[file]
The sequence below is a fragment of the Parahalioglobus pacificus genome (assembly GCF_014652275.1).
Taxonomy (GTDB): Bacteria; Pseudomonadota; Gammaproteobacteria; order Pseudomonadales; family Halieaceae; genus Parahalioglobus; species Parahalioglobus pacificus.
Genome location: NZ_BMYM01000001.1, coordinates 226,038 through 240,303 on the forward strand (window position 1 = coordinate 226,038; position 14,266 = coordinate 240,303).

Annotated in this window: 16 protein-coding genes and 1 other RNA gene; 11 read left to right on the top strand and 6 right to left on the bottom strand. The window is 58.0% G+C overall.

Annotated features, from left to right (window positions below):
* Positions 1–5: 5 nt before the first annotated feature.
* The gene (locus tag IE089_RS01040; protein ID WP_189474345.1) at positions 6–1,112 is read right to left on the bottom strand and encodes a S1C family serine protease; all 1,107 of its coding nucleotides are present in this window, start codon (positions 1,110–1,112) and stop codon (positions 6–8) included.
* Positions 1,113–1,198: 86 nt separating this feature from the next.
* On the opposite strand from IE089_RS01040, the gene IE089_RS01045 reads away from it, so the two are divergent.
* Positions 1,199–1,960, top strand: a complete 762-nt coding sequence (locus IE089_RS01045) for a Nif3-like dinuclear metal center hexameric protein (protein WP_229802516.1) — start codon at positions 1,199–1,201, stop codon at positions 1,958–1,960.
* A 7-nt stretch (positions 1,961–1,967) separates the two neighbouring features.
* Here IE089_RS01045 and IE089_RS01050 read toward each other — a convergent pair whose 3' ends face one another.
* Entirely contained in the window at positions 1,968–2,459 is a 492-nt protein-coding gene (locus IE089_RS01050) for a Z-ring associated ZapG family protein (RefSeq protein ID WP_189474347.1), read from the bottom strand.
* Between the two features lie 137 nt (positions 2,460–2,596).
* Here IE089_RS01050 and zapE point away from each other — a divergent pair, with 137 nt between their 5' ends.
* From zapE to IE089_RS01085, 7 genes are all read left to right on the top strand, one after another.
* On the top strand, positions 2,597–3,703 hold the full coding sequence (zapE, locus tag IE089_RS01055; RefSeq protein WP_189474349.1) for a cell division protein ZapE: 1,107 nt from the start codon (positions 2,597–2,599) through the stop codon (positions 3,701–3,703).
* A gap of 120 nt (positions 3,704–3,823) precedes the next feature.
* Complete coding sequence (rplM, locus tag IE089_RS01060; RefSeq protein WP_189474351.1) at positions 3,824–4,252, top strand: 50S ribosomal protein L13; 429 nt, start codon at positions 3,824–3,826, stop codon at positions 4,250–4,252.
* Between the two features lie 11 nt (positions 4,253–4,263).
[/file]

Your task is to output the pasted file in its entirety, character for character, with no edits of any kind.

The sequence below is a fragment of the Parahalioglobus pacificus genome (assembly GCF_014652275.1).
Taxonomy (GTDB): Bacteria; Pseudomonadota; Gammaproteobacteria; order Pseudomonadales; family Halieaceae; genus Parahalioglobus; species Parahalioglobus pacificus.
Genome location: NZ_BMYM01000001.1, coordinates 226,038 through 240,303 on the forward strand (window position 1 = coordinate 226,038; position 14,266 = coordinate 240,303).

Annotated in this window: 16 protein-coding genes and 1 other RNA gene; 11 read left to right on the top strand and 6 right to left on the bottom strand. The window is 58.0% G+C overall.

Annotated features, from left to right (window positions below):
* Positions 1–5: 5 nt before the first annotated feature.
* The gene (locus tag IE089_RS01040; protein ID WP_189474345.1) at positions 6–1,112 is read right to left on the bottom strand and encodes a S1C family serine protease; all 1,107 of its coding nucleotides are present in this window, start codon (positions 1,110–1,112) and stop codon (positions 6–8) included.
* Positions 1,113–1,198: 86 nt separating this feature from the next.
* On the opposite strand from IE089_RS01040, the gene IE089_RS01045 reads away from it, so the two are divergent.
* Positions 1,199–1,960, top strand: a complete 762-nt coding sequence (locus IE089_RS01045) for a Nif3-like dinuclear metal center hexameric protein (protein WP_229802516.1) — start codon at positions 1,199–1,201, stop codon at positions 1,958–1,960.
* A 7-nt stretch (positions 1,961–1,967) separates the two neighbouring features.
* Here IE089_RS01045 and IE089_RS01050 read toward each other — a convergent pair whose 3' ends face one another.
* Entirely contained in the window at positions 1,968–2,459 is a 492-nt protein-coding gene (locus IE089_RS01050) for a Z-ring associated ZapG family protein (RefSeq protein ID WP_189474347.1), read from the bottom strand.
* Between the two features lie 137 nt (positions 2,460–2,596).
* Here IE089_RS01050 and zapE point away from each other — a divergent pair, with 137 nt between their 5' ends.
* From zapE to IE089_RS01085, 7 genes are all read left to right on the top strand, one after another.
* On the top strand, positions 2,597–3,703 hold the full coding sequence (zapE, locus tag IE089_RS01055; RefSeq protein WP_189474349.1) for a cell division protein ZapE: 1,107 nt from the start codon (positions 2,597–2,599) through the stop codon (positions 3,701–3,703).
* A gap of 120 nt (positions 3,704–3,823) precedes the next feature.
* Complete coding sequence (rplM, locus tag IE089_RS01060; RefSeq protein WP_189474351.1) at positions 3,824–4,252, top strand: 50S ribosomal protein L13; 429 nt, start codon at positions 3,824–3,826, stop codon at positions 4,250–4,252.
* Between the two features lie 11 nt (positions 4,253–4,263).